LAVONNE LUDIAN IN FEBRUARY OF 1977,
SAHARA: THE FIGHTER DEALS "21" by Jan Allyson
Wilson, California Living Asst. Editor, published February 6,
Who's the attractive
female 21-dealer at the Las Vegas Sahara Hotel - the one with the
great figure, the pretty smile, and the black eye? She's
LaVonne Ludian -- a licensed female boxer, who's making a name for
herself in the west, and who has her eye (blackened or not) on a
possible world welterweight championship.
Less than a year ago, Miss Ludian hadn't even considered such a
thing as entering the prize fight ring. She had been
athletic, involved in swimming and track in school, and was a
weekend rodeo rider. But a fighter? -- never!
Then she was watching a Golden Gloves contest
in Carson City, featuring the gal who was, at the time, Nevada's only
licensed professional female boxer. Astounded at the idea, Miss Ludian
watched the performance, and her astonishment grew as she realized she
probably could fight as well as the contenders. When she voiced
that opinion, her friends teased, and dared her to try her hand at the
pugilist's art. "I figured, what the heck, I could
do as well as anyone else," recalls the brown-eyed brunette, "and besides, I
couldn't turn down a dare."
Fascinated more and more with the idea, she
returned to Las Vegas and talked with another 21-dealer, Mike DeJohn, a
retired boxer who'd ranked in his day among the world's top heavyweights.
DeJohn liked the picture, and agreed to become Miss Ludian's manager and
co-trainer. He discussed the prospects with Joey Volpe, a Vegas
taxicab driver who had taught boxing in North Boston for 10 years before
retiring to the Nevada desert. The two of them decided to combine
efforts on Miss Ludian's behalf, and she was on the way.
As is her habit with anything she tackles,
the 29-year-old beauty went full force into boxing. She readily
accepted the grueling workout schedule, putting in at least two hours daily
at Johnny Tocco's gym. Sparring with Volpe daily, skipping rope,
hitting the hearvy bag, shadow boxing completing two miles of roadwork --
all became part of her daily routine.
Then she'd go home to work out her horses.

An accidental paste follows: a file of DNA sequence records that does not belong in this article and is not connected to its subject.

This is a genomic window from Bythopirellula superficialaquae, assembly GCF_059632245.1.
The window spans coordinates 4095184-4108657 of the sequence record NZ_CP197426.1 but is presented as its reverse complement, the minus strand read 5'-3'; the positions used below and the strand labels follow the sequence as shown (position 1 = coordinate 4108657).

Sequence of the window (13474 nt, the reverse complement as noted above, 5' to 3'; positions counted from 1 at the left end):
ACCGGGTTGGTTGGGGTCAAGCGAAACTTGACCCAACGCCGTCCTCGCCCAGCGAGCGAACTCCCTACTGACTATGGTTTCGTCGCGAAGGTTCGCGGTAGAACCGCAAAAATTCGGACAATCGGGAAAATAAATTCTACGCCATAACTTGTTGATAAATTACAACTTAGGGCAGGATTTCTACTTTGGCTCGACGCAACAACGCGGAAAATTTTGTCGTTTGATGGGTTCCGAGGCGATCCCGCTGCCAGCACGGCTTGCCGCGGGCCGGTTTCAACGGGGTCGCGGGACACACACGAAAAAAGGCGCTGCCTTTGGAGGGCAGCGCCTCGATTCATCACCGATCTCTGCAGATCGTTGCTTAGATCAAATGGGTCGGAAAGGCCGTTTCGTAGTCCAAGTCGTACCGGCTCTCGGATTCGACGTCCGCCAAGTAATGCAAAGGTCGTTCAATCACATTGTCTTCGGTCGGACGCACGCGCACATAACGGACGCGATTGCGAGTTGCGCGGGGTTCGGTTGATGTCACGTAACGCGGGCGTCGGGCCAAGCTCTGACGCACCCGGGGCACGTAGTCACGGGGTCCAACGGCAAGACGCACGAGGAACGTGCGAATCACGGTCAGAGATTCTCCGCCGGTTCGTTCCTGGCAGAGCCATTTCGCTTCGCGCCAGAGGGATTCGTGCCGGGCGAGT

And, of course, she'd be in the Sahara casino for her regular shift.
At last, it was time to put her enthusiasm to the test -- to meet another
woman in the ring. She stands five feet, six inches tall, and weights
in at 147 pounds (welterweight classification is 145-147). Before a
bout, however she says extra heavy training reduces her weight to 145
That first fight was a disaster.
Perhaps she was too nervous; perhaps she worried too much about scars,
damage, or being hurt; perhaps it was just her inexperience. Since
then, however, things definitely have begun looking up, and she's proved
herself a real winner. "I'm being trained to fight the way men boxers
are trained," she says. "Most women who get into the ring just
atart swinging, but I'm being taught what each movement of hand, foot or
body means. "I'm learning the rhythm of the ring, the ballet of
boxing, if you think of it like that. "It's strange, in a way. I
used to watch boxing matches, and always enjoyed it, but I really didn't
understand it as a sport -- it was just exciting. "Now I look at
boxers and see what they're doing -- and I know why they do it.
And I know what can be expected in return."
It's given me a whole new perspective as a
spectator, and certainly it makes the sport more enjoyable. But I'm
not suggesting everyone should learn it this way -- it's not the kind of
thing everyone could do, or enjoy."
Does she worry about being hurt? "I'm just as
vain as the next female," she replies, "and I worry just as much about my
face." If I thought about it a lot, dwelled on the
possibilities, I suppose it would make a difference in the way I fight.
"But I don't think about it. I just think about getting it over as
soon as possible, going for a win as quickly as I can -- and usually I can
do it that way, without having to go the whole distance."
Women boxers fight four two-minute
rounds, compared with the men's 10 to 15 three-minute rounds. But the
activity still is very strenous, Miss Ludian points out. Although the
basics of boxing are the same for men or women, several notable differences
do appear, in addition to the shortened rounds. For example,
women fight in 10-ounce gloves, rather than the eight-ouncers used by men.